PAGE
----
By Natalie Marsh
The Inclusion of individuals representing more than one national origin, color, religion, socioeconomic stratum, sexual orientation, etc.
I have been to my fair share of diversity and inclusion trainings. They are timely topics given the shifting demographics of our country and they are issues of which many companies and nonprofits are keenly aware. These workshops typically take an external approach. For example, how might an organization better engage or be more inclusive of a particular group be it other generations, cultures, etc.? The answers may include a shift in a hiring practice, the use of a different marketing tool, or a new project; merely pivots to external processes. However, this day most surprised me because we looked inwardly and approached diversity and inclusion from a personal perspective. It was not treated as a separate or external issue that can be solved through a process shift, but one where the solution resides in us; through dialogue, listening and respect.
Using discussions and activities led by an amazing group of day chairs, we examined our visible and invisible traits that make each of us unique. Uncovering these qualities and experiences held by those in our own group allowed us to understand through personal stories how people have been marginalized or discriminated against because of those traits.
But at the same time, those uniqunesses are not unique. The activities, conversations and self-reflections also allowed us to connect to each other, thereby bonding us even closer as a group and demonstrating dialogue leads to connections more often than isolation.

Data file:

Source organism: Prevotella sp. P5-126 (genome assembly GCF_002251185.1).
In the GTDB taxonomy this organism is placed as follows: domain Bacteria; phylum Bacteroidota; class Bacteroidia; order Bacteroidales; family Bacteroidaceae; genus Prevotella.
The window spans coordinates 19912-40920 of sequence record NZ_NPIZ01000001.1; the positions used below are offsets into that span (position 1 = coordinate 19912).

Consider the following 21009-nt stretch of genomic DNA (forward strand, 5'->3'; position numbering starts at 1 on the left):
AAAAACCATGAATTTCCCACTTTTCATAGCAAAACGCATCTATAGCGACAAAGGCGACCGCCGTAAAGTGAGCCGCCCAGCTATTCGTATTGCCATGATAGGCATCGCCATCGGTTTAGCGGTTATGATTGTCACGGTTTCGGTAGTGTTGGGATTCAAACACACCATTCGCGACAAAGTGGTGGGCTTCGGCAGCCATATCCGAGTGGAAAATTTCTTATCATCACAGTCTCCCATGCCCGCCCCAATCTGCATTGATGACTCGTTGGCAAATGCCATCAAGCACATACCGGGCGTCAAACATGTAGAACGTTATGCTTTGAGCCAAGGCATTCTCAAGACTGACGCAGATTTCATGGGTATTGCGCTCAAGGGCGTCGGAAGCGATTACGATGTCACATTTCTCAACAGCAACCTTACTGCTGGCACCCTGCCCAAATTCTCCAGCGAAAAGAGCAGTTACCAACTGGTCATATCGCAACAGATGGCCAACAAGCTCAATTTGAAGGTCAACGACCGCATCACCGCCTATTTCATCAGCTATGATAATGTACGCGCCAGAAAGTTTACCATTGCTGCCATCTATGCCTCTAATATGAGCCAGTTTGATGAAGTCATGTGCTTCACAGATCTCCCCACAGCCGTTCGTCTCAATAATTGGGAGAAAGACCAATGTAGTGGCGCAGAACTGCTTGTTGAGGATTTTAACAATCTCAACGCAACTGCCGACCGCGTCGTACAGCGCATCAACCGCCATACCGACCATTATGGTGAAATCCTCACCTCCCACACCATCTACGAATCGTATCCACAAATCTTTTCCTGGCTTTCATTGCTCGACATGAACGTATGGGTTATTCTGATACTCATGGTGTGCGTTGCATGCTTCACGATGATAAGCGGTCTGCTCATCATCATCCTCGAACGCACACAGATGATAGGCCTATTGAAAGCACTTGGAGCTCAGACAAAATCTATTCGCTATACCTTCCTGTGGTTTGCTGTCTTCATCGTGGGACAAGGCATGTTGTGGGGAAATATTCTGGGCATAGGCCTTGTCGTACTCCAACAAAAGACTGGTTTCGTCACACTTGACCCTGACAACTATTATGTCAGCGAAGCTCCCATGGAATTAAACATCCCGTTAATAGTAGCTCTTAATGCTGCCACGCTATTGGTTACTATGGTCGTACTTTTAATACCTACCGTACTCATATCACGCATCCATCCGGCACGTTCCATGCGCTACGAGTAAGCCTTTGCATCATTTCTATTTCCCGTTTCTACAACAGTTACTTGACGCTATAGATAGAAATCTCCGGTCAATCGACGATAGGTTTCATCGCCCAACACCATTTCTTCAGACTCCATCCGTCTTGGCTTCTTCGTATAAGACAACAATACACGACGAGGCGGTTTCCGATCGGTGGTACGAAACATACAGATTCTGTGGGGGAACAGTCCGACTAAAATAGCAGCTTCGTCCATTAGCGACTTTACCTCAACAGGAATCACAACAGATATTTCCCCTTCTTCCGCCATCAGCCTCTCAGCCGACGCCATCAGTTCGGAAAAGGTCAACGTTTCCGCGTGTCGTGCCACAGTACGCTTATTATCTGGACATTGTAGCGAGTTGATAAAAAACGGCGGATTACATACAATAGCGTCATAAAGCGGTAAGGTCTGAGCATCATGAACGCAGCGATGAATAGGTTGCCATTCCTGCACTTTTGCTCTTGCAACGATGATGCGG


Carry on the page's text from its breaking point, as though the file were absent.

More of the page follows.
Needless to say, this day helped us all build empathy, which is key to developing diversity-focused and inclusively-minded leaders.
A special thank you to our day chairs, Ernie Flores, Amir Dorn, L. Holley, MJ Hopper, Robert Houston and Bernadette Smith for leading us through tough conversations from gun rights to black lives matter, for taking us through a “privilege walk”, and guiding us through a day that will certainly shift how Class 33 grows together over the program.
Additional thanks to DC Ranch (link to https://www.dcranch.com/) for hosting us in their beautiful community center, our anonymous lunch donation, Jim Ford Deputy Chief/Fire Marshal Scottsdale Fire Department and board president of Community Celebrating Diversity (link to: https://www.ccdarizona.org/), and Stacy Cline from GoDaddy.
I feel humbled and honored to recap a very powerful, emotional and enlightening Diversity and Inclusion Day. This was a difficult summary to write because I do not feel that the words can really describe the impact these experiences will have on the formation of our class and within us in the long-term.